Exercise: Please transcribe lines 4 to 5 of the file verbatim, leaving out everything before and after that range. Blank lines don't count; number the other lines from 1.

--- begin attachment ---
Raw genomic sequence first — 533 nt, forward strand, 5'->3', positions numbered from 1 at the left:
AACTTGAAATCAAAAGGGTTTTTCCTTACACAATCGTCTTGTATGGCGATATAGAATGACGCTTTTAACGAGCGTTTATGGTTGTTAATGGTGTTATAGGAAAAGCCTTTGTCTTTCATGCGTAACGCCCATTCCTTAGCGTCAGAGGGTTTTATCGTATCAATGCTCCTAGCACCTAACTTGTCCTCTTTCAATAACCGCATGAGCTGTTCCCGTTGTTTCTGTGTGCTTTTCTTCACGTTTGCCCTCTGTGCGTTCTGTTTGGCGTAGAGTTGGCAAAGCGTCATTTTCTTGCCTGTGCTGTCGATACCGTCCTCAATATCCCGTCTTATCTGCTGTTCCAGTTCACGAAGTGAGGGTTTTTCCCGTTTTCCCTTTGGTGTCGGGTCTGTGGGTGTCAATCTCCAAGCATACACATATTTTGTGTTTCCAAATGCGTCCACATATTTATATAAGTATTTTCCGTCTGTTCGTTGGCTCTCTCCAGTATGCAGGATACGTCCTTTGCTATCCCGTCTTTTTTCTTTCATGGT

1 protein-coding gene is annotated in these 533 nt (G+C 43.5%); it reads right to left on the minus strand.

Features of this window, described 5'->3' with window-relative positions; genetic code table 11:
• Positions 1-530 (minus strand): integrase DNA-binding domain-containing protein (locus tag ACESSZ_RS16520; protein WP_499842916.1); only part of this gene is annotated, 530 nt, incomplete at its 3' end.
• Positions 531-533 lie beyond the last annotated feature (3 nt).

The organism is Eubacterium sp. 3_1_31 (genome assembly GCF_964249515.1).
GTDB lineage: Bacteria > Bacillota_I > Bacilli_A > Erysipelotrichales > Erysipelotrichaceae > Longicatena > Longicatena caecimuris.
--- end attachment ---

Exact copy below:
Features of this window, described 5'->3' with window-relative positions; genetic code table 11:
• Positions 1-530 (minus strand): integrase DNA-binding domain-containing protein (locus tag ACESSZ_RS16520; protein WP_499842916.1); only part of this gene is annotated, 530 nt, incomplete at its 3' end.